60 years of the UK singles chart: they are getting more volatile

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It is the 60th anniversary of the UK singles chart this year. The charts launched in 1952. A couple of years ago I spent some time looking back through a list of UK no. 1 songs. It’s a really interesting historical document. What I thought was particularly interesting was how it showed the way that music cultures had accelerated over time. What was noticeable was that the number of No. 1s per year massively increased as the decades passed. In the early years of the chart it was typical to have much fewer No.1s in a year, with songs hanging around at no.1 for much longer (and sometimes even returning to number one later in the year). The as we move through to the 2000s the number of no.1s in a year increased with songs typically only lasting a week or two (with the occasional exception of course). But the increase in the number of no.1s per year was very noticeable, suggesting that these music cultures are moving more quickly and that they are reporting on more fragmented musical tastes. The result is that music charts are much more volatile now. I hope to write up my study of the music charts soon.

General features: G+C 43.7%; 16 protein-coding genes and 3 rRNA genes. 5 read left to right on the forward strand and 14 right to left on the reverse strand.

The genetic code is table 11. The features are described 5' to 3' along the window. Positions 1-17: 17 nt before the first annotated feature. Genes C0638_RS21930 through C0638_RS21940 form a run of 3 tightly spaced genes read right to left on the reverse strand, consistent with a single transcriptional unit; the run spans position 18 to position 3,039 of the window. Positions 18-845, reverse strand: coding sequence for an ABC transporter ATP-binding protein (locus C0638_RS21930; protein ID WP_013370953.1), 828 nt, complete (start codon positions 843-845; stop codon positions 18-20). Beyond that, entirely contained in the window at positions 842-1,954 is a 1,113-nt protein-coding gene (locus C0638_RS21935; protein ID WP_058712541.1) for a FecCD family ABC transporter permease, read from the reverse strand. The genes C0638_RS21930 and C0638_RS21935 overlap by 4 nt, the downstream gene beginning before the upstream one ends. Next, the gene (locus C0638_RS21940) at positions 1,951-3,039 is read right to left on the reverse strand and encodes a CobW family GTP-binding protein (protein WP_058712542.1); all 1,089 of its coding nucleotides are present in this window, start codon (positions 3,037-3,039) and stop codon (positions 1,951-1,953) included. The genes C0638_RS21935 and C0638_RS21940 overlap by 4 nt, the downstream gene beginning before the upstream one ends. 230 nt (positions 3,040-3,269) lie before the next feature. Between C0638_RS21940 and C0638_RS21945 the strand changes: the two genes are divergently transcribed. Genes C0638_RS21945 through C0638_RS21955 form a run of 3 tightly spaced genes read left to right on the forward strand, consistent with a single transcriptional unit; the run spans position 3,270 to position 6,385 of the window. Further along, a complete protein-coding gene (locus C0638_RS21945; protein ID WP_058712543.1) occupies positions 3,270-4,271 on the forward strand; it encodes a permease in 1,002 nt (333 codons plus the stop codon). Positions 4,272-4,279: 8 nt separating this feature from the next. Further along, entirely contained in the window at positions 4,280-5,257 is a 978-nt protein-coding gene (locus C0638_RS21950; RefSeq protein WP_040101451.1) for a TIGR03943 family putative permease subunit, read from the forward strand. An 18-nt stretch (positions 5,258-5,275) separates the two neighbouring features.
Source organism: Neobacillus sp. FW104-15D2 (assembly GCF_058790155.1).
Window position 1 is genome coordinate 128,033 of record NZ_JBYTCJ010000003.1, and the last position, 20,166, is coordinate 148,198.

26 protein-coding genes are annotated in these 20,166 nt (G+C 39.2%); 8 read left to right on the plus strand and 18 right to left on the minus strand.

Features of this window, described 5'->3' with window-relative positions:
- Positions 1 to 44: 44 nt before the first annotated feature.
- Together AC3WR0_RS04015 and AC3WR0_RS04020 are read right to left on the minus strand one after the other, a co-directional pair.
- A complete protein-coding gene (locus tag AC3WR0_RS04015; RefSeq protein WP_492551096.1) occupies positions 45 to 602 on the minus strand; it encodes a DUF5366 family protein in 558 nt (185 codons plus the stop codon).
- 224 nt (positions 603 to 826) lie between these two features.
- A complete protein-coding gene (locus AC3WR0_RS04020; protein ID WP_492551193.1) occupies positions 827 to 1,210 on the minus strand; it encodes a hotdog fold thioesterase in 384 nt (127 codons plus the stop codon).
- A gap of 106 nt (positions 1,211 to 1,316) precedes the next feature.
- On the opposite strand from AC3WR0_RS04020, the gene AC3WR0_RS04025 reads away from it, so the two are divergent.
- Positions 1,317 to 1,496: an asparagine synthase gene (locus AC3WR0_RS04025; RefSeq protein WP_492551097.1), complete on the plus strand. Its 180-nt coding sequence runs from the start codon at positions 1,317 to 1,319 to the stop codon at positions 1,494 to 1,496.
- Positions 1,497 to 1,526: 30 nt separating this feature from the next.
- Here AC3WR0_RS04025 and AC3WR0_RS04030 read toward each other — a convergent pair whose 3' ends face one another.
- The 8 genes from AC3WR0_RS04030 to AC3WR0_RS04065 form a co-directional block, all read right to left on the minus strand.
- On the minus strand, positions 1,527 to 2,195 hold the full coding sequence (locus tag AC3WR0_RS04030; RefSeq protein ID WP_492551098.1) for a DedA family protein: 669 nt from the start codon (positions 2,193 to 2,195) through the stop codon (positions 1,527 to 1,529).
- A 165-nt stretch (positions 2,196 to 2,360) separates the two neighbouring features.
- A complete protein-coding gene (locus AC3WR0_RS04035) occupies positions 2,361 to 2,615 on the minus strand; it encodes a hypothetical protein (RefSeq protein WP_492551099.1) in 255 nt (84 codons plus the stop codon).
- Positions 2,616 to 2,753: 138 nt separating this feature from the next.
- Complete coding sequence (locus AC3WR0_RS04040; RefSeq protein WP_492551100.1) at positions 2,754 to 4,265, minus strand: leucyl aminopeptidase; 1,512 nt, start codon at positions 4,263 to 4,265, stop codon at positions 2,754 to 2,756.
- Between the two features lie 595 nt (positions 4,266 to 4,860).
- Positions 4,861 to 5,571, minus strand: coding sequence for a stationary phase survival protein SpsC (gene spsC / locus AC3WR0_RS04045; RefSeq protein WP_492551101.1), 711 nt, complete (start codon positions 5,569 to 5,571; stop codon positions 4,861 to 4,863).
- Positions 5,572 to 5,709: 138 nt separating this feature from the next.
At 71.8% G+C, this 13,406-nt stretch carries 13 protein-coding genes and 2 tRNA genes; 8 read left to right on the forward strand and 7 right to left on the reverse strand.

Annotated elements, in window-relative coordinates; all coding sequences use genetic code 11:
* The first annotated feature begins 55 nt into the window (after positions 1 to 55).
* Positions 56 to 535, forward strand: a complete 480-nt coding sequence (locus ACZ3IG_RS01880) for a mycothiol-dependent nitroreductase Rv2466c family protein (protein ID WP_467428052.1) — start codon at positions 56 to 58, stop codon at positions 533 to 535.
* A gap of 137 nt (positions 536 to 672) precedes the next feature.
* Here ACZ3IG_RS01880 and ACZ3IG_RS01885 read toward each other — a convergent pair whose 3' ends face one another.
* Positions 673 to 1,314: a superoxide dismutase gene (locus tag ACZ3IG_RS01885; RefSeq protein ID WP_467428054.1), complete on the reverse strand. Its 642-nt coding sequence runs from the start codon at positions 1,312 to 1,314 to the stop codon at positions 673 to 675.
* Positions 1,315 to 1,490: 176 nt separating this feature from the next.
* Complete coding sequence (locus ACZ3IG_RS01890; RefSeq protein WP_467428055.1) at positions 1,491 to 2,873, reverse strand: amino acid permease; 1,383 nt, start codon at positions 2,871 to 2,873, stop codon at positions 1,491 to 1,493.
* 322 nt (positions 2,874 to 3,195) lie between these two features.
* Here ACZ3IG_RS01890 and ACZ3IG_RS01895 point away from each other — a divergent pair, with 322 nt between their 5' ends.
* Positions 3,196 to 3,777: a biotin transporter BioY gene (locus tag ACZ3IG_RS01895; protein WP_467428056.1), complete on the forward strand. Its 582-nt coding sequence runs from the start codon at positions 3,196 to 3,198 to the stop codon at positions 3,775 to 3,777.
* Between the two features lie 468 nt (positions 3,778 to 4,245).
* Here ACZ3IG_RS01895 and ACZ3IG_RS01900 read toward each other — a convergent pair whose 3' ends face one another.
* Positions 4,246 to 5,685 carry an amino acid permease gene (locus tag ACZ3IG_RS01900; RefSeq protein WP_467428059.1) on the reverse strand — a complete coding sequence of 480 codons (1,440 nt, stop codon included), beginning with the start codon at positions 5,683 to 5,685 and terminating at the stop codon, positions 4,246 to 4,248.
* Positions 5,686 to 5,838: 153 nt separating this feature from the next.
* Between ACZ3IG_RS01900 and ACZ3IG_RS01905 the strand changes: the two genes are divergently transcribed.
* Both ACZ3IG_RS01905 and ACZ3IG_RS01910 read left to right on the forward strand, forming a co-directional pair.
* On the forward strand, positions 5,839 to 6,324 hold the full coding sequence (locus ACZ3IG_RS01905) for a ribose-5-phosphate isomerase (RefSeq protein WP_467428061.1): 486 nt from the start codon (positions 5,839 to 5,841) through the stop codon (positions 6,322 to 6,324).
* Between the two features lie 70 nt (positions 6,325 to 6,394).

To celebrate the anniversary there is an interactive best ever UK no.1s site here. And here is a related article I wrote a while ago about the end of the music chart show Top of the Pops.

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